How to Polish Golf Clubs
Whether you are a professional, highly skilled amateur or just an occasional player of golf, you always want your clubs to be in their best possible condition. When you know how to clean and polish golf clubs, you have less debris and better shots awaiting on your next round. You also help to preserve the clubs and keep them in like-new condition.
Just 18 holes of golf is enough to put a lot of wear and tear on your clubs. The impact of the clubhead against the ball is a clean enough exchange. But when you factor in the grass, sand and occasional mound of topsoil that leaves a sizeable divot when you really miss the ball badly on an approach shot, your clubs can take a lot of abuse very quickly.
The accumulation of grass and dirt combined with potential moisture from dew, rain or a water hazard can cause a lot of foreign material to build up on the clubface and sole. Even wiping off the clubface with a towel can force a small of debris further into the clubface rather than wiping it away.
Let this pattern continue for several rounds of golf, and you suddenly have golf clubs that perform at a less than ideal level. You can take care of the problem when you know how to polish golf irons and woods. It just takes a little time and the right materials.
Prepare Properly for Club Cleaning
You do not need a lot of fancy cleaning products to make your golf clubs look and play like they did when you first bought them. Some dish detergent added to a bucket of lukewarm bucket of water will do nicely. About 2 tablespoons added to a 5-gallon bucket and filled with water will do nicely.
The bucket just needs to be large enough to hold the heads of your irons and woods fully immersed in the cleaning solution. You also should have a towel that you do not mind getting dirty, a nylon brush, some metal polish and some clean rags to put a shine on the clubs. So a good cleaning mostly just requires a bucket, warm water, detergent, metal polish, nylon brush and some clean rags that you do not mind getting dirty.
How to Polish Golf Clubs: Get the Gunk Out
You do not have to soak your clubs overnight or for any extended period of time, but you need to give them at least 10 or 15 minutes in the soapy bucket of water. That will get all of the embedded dirt and grass time to absorb the soapy substance and loosen up. Much of it will come off naturally, but the worst of it will remain embedded to the clubface.
At this point, the dirt and grass stains on the clubface and sole of each of your irons and woods should be ready for cleaning. You can take your irons and woods out one at a time and give the clubface a good scrubbing with the nylon brush. A toothbrush is especially useful for getting into the small nooks and crannies that trap dirt and debris while enabling you to give the clubs a very fine cleaning.
Adding a nylon brush to your bag can give you the option to knock that dirt and grass off while on the course. It can also be very useful at this stage of a deep cleaning.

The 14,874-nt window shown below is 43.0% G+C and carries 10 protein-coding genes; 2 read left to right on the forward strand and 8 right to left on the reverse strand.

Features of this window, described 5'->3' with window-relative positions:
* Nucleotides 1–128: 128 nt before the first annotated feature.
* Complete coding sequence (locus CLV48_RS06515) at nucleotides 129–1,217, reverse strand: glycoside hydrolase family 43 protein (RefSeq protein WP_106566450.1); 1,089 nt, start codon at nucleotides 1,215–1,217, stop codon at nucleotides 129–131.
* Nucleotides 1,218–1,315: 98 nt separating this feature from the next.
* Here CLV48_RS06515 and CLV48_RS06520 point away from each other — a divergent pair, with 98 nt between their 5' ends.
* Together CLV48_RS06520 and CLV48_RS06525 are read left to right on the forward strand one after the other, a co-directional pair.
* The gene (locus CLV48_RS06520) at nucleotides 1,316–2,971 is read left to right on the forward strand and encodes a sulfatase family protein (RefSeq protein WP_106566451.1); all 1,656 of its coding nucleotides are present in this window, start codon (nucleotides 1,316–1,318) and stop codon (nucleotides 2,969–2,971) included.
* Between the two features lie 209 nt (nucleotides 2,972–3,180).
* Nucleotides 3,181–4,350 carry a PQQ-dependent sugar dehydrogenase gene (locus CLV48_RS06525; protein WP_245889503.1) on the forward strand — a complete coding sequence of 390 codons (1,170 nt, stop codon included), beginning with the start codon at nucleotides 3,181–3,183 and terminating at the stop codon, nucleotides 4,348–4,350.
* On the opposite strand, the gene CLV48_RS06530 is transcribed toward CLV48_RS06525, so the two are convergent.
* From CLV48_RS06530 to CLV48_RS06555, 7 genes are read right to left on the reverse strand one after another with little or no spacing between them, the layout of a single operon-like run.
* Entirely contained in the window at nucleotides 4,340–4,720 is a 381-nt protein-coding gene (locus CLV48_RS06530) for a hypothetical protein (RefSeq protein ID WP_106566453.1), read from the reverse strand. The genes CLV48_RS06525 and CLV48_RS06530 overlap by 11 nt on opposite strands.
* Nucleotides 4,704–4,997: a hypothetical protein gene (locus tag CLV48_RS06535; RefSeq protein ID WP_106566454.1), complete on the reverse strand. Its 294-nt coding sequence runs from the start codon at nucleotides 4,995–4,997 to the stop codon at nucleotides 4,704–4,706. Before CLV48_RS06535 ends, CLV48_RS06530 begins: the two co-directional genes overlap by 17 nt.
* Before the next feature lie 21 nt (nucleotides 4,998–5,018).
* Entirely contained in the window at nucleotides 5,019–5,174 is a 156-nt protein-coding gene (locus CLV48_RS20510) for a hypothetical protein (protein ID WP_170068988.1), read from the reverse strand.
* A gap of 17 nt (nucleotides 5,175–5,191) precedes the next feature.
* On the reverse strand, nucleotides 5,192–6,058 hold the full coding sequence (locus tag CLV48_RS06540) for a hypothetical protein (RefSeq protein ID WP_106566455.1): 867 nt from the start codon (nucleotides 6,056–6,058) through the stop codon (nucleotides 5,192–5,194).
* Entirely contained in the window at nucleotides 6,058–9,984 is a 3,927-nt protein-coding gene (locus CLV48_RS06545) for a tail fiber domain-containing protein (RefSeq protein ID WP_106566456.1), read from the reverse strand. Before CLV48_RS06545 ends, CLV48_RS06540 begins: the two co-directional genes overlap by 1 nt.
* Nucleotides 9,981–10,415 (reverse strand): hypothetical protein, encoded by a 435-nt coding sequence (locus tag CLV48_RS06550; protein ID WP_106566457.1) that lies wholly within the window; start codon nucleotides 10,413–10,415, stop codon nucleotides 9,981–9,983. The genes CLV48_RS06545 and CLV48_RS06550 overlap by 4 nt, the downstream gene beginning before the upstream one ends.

You want to work the bristles and soapy solution into the cracks and crevices where the dirt and gunk hide and remove as much as possible. Dunking the clubface into the water briefly while scrubbing along the milled grains and contours of the face will help to remove all embedded dirt, grass and whatever else might have made its way in there.
You will notice the soapy solution turning more and more gray as you dunk the brush and clubheads in and out of the water. That is good sign that you are doing a great job and shows just how much your clubs really need a good cleaning.
Once you are confident you have removed as much of the dirt, grass and grime as possible and your clubheads are good and clean, you need to let them dry out. Just a few minutes should do the trick. And then you are ready to really make the clubs and woods shine.
Let the Polish Do Its Thing
Most people fully understand the benefits of cleaning and polishing a car to protect the exterior against rust and corrosion. Your golf clubs are no different, and you need to know how to polish golf iron heads and woods. The metal surfaces are critically important and must be protected against rust and corrosion.
You can do that with a good metal cleaning polish that you rub on and let sit for a few minutes. You want to apply metal polish to all of the metal surfaces on the irons and woods. If you have actual woods, you can leave the metal polish off of the wooden part of the clubhead but still need to apply it to the clubface. Modern drivers with titanium and carbon-fiber heads can handle the metal polish just fine, which helps to reduce the types of polish that you might need.
After you apply a generous amount of polish to the metal surface and allow the polish to react with any remaining grime or corrosion. Then you take your clean rag and give it a very good scrubbing using small circular motions with a terry cloth or an old t-shirt. The polish likely will leave a dirty residue on the rag, which tells you the metal still needs polishing.
You keep applying polish and wiping it off until you no longer see any dirt of grime coming off of the metal and it shines like new. At that point, you are done with that club and need to move on to the next one until you are finished with the entire set.
Get Ready for More Great Rounds of Golf
Once you know how to polish a golf club properly, you can ensure good, clean contact with the ball at the tee, on your approach shots and while putting. That means you get a getter MOI and better control over the ball while ensuring your clubs are capable of playing as well as they did when brand new.